5.3.2. The aims

To become better acquainted and thus to overcome the residue of anti-Semitism and the superstitions on both sides and to deepen relations on the basis of the parts of the Scripture [held] in common.

5.3.3 Recommendations

a)  Lectures and meditations of Jews and Christians, conducted in common, could foster an awareness of “kinship”, that they are our “elder brothers”.

b)  To also develop contacts outside matters of worship.

5.4 The dialogue with the Moslems

5.4.1. The situation

A)  As is the case with the dialogue with the Jews, there are only a few activities known in Slovakia in the township of Košice (where about 12 Moslems live). They are organised in the association Opus Arabicum Slovakia – it is an organisation for cultural relations with the Arabic world. They have organised for people who are interested lectures aimed at “removing obstacles and bringing two different cultures closer” – in the municipal hall, and at other places. The lecture: The place of the Lord Jesus Christ in the Moslem faith was attended by an audience of 40.

5.4.2. The aims

To get to know each other, to remove prejudices, to look for things which unite us, and to introduce into the meetings a missionary element.

5.3.3. Recommendations

There is an interest in lectures on both sides. The concrete goals: to speak about the Prophets (shared by both of these religions) from the points of view of Moslems and Christians. For the sake of approaching one another, to organise lectures about the God of the Old Testament and of the Koran; about the patriarchs – and personalities of faith.

5.5 Ecumenism

5.5.1. The situation

A)  As a positive feature one can take the fact, that at several places of Slovakia prayers in groups take place, divine services on anniversary days of the founding of towns and villages, and prayers for the deceased and in the time of the January prayers for unity, concerts of religious songs; mutual help in erecting buildings, solving together the problems of the Romany citizens.

B)  A negative sign is that the essence of ecumenism – which is the spirit of Christ’s love – is missing in some churches since in “the magazines of this country there still appear articles by some churches attacking other churches” and this raises suspicion about the sincerity of the ecumenical positions. A solid theological or historical dialogue hasn’t yet taken place. Neither has there been any common ecumenical meeting of the higher representatives of the Churches. An exception is some declarations of the president of the Bishops Conference and the president of the Ecumenical Council of the Church (ERC) made in common.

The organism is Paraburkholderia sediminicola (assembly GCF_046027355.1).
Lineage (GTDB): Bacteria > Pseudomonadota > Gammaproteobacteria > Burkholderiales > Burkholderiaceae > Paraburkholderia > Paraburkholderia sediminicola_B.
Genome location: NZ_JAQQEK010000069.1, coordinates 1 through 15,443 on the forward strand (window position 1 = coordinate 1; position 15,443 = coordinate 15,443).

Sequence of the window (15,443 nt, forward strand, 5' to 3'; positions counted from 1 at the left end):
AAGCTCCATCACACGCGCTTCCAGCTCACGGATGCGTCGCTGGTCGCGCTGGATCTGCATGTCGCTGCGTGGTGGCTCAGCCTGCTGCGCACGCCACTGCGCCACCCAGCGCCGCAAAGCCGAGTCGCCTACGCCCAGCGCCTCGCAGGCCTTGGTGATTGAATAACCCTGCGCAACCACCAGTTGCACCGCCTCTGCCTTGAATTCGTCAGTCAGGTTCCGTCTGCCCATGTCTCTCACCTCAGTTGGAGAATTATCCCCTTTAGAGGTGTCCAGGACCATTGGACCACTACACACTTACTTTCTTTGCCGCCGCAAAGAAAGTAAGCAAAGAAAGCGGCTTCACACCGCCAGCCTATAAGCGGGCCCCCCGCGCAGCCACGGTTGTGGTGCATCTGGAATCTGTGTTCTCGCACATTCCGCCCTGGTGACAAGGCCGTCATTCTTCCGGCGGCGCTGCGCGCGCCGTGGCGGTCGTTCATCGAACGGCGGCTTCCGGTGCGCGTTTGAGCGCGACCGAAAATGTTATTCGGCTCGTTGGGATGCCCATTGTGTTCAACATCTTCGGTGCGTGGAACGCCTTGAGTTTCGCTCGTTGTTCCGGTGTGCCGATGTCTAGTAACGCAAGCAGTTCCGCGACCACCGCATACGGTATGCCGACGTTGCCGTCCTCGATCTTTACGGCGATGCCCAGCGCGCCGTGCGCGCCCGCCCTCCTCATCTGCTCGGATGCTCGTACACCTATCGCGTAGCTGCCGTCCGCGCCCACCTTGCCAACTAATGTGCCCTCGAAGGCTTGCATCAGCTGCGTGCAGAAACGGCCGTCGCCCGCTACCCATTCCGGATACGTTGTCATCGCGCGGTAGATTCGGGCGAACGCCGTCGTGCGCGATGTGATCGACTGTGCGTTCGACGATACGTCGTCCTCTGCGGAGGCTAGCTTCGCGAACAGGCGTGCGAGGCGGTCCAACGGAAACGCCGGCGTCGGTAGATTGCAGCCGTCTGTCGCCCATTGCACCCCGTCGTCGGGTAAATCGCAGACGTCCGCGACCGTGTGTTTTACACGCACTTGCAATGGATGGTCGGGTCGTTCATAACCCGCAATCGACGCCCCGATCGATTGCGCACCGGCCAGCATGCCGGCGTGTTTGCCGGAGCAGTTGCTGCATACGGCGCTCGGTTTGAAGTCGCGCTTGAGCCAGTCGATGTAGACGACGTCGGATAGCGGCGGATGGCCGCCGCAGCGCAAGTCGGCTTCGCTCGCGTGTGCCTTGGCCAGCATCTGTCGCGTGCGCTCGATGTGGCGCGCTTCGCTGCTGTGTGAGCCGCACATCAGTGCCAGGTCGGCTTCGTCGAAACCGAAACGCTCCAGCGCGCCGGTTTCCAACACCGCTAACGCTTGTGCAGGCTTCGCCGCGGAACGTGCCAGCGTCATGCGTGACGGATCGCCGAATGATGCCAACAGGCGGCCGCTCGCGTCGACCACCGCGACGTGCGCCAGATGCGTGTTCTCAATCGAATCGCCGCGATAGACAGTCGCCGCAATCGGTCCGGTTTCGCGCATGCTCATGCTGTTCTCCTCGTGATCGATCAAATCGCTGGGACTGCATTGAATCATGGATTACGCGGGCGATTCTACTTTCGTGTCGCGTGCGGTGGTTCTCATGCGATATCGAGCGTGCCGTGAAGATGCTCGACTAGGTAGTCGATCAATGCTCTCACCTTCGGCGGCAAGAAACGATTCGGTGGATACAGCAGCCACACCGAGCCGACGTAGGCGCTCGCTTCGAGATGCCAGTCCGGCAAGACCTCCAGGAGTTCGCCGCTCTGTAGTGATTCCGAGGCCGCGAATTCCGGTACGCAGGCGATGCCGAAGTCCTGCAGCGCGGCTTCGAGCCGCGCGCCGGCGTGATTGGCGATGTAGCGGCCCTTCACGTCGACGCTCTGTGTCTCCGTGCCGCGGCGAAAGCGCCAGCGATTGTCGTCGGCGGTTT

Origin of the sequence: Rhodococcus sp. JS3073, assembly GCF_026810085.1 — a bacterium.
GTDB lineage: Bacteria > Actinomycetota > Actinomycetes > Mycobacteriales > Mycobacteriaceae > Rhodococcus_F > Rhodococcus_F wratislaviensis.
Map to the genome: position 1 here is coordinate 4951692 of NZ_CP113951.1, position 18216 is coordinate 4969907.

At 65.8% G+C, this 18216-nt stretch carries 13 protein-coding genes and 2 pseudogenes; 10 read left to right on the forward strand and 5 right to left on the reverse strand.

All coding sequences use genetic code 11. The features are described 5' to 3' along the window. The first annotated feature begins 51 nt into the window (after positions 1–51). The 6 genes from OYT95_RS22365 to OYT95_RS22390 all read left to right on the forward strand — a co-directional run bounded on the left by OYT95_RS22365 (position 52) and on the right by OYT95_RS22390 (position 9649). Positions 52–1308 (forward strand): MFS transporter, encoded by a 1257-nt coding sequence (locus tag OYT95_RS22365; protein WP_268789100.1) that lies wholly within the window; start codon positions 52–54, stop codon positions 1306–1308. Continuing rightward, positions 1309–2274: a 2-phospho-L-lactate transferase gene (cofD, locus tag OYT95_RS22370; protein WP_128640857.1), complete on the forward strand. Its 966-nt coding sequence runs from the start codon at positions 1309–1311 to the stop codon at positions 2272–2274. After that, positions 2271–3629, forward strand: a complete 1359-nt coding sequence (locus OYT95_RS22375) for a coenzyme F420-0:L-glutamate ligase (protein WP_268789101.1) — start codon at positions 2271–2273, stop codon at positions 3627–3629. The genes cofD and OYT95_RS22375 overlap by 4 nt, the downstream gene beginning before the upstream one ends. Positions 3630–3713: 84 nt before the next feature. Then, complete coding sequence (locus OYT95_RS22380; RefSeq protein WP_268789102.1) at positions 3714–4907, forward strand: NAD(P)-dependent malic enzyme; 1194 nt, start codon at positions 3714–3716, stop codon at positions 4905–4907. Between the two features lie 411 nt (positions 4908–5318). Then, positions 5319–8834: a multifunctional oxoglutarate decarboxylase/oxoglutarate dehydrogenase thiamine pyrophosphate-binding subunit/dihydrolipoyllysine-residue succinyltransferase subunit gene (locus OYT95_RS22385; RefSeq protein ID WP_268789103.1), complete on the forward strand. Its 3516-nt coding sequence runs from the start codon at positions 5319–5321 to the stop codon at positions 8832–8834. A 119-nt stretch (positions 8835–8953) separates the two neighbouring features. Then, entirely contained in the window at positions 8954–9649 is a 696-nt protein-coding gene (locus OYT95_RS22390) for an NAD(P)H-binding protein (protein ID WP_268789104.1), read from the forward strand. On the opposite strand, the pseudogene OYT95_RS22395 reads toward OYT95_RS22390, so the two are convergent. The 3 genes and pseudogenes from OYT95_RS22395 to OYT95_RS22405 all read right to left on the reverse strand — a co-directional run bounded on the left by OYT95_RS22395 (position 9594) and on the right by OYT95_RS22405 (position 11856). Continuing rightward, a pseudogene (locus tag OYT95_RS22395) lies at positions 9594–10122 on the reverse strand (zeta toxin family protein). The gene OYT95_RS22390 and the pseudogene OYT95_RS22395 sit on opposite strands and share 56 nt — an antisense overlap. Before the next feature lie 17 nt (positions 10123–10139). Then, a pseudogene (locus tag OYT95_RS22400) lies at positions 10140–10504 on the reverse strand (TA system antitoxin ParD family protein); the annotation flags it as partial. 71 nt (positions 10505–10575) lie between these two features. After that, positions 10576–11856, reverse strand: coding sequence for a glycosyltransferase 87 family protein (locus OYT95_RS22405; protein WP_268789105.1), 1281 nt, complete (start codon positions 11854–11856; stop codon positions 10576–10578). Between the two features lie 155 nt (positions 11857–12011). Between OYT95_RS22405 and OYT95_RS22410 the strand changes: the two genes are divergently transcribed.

C)  In the light of the Revelation and the Magisterium the basis of ecumenism is: the Testament of Jesus Christ (Jn 17:21), the Second Vatican Council in the Decree about Ecumenism (UR), the encyclical of John Paul II, Ut unum sint (1995). The calling of the Church and the very nature of the Church as a community expressing the God’s will, is to pray and work for a visible unity of Christians. This applies to Churches as units, to particular bearers of responsibility in these Churches, as well as to every Christian.

D)  It is not only a matter of activities of interest to the Church, being undertaken by those who have received the message. It is a responsibility, which has been given by being inoculated by Christ, by being ordained and by accepting an office in the Church.

5.5.2. The aims

To grow in mutual love, reverence, respect, help and co-operation and in activities which are in common to all Christians.

5.5.3 Recommendations

a)  Within the framework of a theological dialogue to prepare and to implement an agreement about baptism with the Lutheran Church

b)  To organise lectures in common about selected theological and biblical themes (on television and radio, too);

c)  To foster the spirit of ecumenism among the clergy, especially at recollections [rekolekcia: group meetings for deliberation about religious issues];

d)  To also teach the believers about ecumenism at some of the divine services, the students and pupils at their catechisation;

e)  To put emphasis on the pastorisation of mixed marriages;

f)  To establish a Slovak Ecumenical Directorium;

g)  On the internet portal to create a data base of the ecumenical initiatives and structures;

h)  To develop ecumenism in practical activities by common charitable activities, in the social field, for the protection of human life, by helping the morality of the whole society;

i)  To involve the youth in ecumenical activities by their own performances such as concerts, lessons of Bible;

j)  To help believers foster their Catholic identity. It is a matter of formation in the faith, developing efforts towards sacredness, and only afterwards to explain the differences and promote esteem for the rich traditions of the other Churches.



Footnotes for Part 5


By the translator, Dr. Alexander Rehák


[1] There is a striking discrepancy between these figures and those from the last (2001) census. This showed Roman Catholics 68.93%, Atheists 12.9%, Evangelical Church of Augsburg [Lutherans] 6.93%, Greek Catholics 4.09%, Unwilling to declare 2.98%, Reformed Christians [Calvinists] 2.04% and Orthodox 0.94%.
This discrepancy is hardly surprising, in view of the fact that before the census a pastoral letter was read in all Catholic churches, admonishing that everyone who had been baptised was necessarily a Christian. (And even the translator was told by the collector of the filled-in forms that his baptism determined his present religious affiliation.)

[2] See footnote 1 above.